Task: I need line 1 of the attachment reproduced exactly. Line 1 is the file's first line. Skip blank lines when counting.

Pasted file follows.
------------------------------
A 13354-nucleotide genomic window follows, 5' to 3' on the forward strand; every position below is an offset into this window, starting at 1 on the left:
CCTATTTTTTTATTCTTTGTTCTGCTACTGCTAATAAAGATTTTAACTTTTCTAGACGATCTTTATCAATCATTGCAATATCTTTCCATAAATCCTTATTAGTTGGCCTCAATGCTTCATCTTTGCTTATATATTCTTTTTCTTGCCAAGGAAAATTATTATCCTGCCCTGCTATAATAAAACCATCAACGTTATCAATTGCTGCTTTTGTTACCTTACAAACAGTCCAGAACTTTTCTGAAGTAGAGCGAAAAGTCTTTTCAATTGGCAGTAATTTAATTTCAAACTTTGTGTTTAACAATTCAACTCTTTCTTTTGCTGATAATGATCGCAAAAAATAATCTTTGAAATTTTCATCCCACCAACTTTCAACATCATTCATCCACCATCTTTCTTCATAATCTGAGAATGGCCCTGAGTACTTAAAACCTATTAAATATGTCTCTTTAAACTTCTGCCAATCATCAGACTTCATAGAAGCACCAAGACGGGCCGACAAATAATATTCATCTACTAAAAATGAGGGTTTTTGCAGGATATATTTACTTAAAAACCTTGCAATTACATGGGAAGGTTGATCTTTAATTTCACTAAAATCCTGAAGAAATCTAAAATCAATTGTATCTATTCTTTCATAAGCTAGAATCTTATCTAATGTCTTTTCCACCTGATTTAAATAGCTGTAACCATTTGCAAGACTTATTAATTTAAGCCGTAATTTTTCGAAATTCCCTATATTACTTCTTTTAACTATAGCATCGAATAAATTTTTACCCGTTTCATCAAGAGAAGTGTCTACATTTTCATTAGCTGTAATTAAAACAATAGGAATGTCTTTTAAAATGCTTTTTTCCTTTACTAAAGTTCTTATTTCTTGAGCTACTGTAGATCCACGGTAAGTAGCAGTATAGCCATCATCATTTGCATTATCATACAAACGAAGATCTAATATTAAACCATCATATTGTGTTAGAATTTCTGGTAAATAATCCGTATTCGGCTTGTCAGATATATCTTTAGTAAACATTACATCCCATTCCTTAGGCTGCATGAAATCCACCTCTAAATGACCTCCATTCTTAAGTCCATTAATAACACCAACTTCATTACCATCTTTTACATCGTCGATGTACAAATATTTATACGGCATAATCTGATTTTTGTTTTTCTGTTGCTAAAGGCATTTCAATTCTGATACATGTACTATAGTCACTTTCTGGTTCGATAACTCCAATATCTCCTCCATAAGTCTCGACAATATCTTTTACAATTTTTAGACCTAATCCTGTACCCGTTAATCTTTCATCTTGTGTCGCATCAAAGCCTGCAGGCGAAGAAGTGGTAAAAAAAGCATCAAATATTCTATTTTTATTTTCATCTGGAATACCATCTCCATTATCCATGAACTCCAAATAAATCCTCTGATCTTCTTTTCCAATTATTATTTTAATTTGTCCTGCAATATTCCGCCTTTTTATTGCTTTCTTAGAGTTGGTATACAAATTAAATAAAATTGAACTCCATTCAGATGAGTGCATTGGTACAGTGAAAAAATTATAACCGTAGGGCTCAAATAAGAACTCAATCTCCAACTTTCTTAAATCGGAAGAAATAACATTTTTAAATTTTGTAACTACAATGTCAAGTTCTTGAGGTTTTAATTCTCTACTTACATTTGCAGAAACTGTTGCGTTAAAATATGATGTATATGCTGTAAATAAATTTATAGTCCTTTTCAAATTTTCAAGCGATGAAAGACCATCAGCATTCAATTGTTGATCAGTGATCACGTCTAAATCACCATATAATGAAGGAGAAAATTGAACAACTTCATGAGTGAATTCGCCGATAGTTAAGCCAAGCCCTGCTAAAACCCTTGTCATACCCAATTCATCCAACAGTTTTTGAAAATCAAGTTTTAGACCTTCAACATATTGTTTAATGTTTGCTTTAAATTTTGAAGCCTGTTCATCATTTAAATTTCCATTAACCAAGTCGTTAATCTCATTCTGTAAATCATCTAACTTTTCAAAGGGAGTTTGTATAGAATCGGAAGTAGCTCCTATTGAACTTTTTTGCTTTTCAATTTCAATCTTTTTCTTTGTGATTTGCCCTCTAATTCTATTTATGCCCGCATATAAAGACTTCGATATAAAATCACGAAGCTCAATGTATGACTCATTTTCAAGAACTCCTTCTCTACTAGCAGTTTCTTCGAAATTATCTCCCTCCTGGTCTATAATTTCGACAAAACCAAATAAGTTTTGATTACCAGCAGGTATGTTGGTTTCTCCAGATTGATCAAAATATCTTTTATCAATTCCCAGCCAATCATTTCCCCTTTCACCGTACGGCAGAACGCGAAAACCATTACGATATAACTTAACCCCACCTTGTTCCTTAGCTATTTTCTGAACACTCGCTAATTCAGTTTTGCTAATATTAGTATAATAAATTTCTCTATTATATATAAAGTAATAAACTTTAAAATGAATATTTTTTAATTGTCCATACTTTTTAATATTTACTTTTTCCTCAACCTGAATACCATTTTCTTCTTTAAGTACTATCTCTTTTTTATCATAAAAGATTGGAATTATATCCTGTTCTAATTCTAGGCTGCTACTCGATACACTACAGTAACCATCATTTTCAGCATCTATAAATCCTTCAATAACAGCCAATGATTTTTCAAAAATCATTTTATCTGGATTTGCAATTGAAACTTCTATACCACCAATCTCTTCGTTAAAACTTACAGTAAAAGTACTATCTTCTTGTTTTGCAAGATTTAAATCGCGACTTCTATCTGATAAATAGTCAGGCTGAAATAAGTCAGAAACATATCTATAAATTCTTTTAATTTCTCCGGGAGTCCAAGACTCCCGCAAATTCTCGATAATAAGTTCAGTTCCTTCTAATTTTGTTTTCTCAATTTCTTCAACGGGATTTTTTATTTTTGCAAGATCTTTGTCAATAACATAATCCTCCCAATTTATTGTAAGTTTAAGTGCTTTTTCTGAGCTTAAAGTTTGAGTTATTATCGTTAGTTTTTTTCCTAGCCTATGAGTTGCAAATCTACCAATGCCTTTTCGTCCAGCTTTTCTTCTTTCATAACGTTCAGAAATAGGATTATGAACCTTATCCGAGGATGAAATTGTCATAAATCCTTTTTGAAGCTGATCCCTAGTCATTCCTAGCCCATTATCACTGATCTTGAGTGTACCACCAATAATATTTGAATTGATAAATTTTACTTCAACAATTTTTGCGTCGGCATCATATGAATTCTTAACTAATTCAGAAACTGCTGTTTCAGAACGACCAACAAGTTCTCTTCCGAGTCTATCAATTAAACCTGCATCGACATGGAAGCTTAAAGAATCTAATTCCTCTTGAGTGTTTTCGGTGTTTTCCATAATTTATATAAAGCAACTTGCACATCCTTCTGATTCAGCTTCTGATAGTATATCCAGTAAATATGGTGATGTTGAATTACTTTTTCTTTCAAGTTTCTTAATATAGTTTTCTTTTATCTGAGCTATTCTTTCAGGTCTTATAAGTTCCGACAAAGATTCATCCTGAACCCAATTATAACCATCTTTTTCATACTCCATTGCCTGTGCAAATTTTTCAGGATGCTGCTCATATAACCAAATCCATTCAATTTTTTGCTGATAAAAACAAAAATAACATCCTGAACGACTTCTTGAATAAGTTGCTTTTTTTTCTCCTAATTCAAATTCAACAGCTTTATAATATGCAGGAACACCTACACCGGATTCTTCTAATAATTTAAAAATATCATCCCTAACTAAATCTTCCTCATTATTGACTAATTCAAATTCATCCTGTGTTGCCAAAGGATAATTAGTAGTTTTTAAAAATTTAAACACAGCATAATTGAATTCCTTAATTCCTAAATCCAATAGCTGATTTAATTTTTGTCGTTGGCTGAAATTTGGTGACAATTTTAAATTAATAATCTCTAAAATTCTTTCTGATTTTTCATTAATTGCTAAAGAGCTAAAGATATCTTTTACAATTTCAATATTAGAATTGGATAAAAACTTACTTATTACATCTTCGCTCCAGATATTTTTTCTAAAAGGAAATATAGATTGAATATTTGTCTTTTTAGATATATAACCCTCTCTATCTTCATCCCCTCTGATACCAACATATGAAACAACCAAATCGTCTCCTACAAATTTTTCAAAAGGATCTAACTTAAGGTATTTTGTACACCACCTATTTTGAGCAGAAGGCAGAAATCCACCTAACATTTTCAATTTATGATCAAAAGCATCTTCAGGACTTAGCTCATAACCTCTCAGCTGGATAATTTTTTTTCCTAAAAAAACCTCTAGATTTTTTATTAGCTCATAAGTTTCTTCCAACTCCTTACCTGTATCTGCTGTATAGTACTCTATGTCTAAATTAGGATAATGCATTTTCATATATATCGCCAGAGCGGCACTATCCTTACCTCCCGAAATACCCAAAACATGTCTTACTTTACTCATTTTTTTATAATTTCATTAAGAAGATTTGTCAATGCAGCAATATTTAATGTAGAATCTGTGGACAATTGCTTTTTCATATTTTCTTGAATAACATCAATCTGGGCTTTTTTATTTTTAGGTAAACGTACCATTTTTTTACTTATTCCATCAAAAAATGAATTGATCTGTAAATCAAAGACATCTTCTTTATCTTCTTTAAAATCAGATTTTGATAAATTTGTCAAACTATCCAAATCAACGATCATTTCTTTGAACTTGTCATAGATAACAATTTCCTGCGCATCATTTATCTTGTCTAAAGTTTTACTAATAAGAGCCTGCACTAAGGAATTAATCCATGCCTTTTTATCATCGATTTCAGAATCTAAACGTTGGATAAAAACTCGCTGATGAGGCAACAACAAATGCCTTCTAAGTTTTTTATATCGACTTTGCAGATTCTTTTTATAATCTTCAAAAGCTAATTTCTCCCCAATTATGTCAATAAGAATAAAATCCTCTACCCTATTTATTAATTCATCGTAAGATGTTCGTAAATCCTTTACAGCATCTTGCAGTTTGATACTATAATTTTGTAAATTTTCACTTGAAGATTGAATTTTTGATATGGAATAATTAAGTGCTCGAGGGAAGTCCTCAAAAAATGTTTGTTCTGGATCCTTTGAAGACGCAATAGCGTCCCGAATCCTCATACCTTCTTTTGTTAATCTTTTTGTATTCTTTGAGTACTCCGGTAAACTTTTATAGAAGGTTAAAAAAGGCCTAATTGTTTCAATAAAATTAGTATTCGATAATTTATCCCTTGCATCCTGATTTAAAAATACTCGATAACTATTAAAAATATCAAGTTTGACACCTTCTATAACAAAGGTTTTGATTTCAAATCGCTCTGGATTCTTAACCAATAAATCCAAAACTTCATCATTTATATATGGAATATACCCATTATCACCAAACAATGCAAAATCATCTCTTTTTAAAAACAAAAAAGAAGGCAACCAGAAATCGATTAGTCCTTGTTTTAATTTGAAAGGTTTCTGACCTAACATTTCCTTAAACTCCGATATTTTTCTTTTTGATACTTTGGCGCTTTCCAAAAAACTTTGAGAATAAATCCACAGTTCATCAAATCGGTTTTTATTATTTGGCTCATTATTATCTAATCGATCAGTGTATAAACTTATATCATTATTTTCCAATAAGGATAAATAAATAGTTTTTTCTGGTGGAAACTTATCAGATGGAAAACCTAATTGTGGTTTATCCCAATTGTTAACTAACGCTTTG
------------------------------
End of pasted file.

A 13354-nucleotide genomic window follows, 5' to 3' on the forward strand; every position below is an offset into this window, starting at 1 on the left: